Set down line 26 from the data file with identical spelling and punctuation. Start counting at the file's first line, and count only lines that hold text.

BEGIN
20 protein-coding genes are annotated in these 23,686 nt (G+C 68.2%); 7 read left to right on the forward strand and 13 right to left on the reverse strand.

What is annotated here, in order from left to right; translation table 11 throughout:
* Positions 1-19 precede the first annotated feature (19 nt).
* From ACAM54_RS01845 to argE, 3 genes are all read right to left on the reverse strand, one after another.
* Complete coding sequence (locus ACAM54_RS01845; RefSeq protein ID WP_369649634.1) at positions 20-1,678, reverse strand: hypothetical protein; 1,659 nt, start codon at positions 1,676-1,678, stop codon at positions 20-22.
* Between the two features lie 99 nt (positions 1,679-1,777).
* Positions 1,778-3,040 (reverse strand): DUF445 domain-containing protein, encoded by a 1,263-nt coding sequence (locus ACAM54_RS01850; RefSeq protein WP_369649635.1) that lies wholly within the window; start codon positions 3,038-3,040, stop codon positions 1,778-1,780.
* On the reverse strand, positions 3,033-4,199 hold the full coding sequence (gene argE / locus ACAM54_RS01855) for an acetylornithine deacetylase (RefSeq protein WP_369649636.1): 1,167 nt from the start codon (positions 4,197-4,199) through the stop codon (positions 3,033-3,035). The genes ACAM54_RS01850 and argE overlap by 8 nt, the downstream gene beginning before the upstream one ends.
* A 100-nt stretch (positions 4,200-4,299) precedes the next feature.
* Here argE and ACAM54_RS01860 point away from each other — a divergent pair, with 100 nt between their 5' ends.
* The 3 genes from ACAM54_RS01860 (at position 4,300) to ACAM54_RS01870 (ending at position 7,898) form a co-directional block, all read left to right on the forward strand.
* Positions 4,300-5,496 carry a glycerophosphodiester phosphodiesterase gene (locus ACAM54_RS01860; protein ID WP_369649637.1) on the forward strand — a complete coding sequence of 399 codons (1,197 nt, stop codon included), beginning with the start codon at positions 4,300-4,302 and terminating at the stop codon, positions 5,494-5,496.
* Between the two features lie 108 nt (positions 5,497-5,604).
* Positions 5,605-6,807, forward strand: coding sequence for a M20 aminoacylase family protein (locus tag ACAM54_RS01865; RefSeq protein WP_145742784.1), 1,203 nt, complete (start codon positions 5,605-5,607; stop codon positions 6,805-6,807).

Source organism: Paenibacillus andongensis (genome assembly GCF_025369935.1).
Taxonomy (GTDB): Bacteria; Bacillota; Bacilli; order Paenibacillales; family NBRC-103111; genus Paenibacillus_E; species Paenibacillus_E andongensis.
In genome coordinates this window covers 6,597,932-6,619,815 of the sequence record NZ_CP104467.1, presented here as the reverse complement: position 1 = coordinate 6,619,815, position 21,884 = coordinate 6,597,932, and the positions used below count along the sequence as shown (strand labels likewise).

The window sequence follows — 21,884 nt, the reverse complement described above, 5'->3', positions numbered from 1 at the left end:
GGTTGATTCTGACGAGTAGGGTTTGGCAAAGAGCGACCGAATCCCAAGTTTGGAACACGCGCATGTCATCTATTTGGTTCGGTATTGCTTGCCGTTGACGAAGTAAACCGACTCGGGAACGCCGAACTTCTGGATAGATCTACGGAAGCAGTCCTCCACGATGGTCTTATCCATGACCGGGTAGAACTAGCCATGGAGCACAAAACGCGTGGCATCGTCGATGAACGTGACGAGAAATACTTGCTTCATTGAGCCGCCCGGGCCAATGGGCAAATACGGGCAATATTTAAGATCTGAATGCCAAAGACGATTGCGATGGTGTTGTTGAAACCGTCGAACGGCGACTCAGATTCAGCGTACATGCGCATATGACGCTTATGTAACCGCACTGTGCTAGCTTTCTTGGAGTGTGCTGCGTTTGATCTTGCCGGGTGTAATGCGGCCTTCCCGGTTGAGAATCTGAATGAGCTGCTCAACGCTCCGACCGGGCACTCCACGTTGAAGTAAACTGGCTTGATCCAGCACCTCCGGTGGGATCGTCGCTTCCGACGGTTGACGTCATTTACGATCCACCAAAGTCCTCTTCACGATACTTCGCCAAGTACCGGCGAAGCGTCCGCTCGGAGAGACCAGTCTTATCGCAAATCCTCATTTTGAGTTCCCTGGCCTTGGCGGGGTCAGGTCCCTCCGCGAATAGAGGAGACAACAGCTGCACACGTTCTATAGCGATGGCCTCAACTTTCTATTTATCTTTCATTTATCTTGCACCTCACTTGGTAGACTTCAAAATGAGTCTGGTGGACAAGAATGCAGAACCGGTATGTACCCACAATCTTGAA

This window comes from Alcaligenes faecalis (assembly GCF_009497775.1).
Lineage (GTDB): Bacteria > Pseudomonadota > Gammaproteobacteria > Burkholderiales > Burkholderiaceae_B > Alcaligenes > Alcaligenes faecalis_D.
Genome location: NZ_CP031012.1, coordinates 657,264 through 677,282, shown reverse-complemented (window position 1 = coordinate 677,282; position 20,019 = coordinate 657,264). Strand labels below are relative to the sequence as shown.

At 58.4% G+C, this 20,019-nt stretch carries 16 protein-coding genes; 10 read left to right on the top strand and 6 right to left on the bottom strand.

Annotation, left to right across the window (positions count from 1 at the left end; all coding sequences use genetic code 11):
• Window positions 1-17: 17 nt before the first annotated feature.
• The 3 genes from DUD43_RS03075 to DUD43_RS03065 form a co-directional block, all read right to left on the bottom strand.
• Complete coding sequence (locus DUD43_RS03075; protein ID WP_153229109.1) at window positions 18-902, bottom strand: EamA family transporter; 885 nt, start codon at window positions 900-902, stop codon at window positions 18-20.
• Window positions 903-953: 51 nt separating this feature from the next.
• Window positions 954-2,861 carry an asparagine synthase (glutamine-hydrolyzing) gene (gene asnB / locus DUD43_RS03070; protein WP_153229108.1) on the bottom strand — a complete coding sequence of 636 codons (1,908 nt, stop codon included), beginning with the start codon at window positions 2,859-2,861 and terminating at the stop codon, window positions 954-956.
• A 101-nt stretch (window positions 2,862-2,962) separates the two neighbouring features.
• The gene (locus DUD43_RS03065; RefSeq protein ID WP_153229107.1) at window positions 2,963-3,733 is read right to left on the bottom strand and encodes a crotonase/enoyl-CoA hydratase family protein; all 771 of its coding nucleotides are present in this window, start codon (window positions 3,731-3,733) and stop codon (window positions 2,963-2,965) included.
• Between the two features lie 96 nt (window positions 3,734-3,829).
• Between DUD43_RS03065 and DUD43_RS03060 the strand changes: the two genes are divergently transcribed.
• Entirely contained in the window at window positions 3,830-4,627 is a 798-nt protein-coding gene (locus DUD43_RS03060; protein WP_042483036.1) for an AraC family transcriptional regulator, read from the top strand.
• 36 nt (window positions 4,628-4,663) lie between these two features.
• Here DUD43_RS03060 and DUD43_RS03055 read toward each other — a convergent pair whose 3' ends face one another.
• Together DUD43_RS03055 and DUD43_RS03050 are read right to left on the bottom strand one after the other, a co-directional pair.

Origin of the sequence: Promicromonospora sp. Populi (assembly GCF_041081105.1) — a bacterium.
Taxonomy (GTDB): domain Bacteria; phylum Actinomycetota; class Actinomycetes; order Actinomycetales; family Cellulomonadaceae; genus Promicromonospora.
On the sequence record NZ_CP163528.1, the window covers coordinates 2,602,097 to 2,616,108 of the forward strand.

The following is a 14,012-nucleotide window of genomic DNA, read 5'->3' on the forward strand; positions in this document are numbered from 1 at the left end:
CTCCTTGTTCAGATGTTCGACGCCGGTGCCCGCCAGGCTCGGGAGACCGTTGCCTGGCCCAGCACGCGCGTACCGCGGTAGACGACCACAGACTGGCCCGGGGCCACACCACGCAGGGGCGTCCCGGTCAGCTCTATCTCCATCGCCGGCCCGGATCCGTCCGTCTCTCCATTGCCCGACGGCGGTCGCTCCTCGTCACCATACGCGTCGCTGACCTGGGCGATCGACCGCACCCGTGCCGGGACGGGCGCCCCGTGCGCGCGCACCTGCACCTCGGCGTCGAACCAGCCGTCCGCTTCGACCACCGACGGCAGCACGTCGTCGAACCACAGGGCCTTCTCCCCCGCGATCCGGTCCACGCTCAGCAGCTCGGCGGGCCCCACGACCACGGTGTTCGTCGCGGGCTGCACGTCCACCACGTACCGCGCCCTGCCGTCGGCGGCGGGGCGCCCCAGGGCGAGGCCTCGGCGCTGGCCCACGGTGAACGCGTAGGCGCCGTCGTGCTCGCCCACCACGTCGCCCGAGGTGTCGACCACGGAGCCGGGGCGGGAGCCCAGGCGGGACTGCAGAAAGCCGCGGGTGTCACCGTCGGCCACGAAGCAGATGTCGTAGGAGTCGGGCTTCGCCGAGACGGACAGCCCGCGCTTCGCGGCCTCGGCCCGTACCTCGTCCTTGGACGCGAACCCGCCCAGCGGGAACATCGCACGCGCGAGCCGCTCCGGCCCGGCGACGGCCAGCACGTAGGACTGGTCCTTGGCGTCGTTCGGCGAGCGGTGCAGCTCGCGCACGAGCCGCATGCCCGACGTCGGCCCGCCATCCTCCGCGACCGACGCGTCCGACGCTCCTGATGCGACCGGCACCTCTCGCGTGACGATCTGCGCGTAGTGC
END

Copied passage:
• The 3 genes from DUD43_RS03075 to DUD43_RS03065 form a co-directional block, all read right to left on the bottom strand.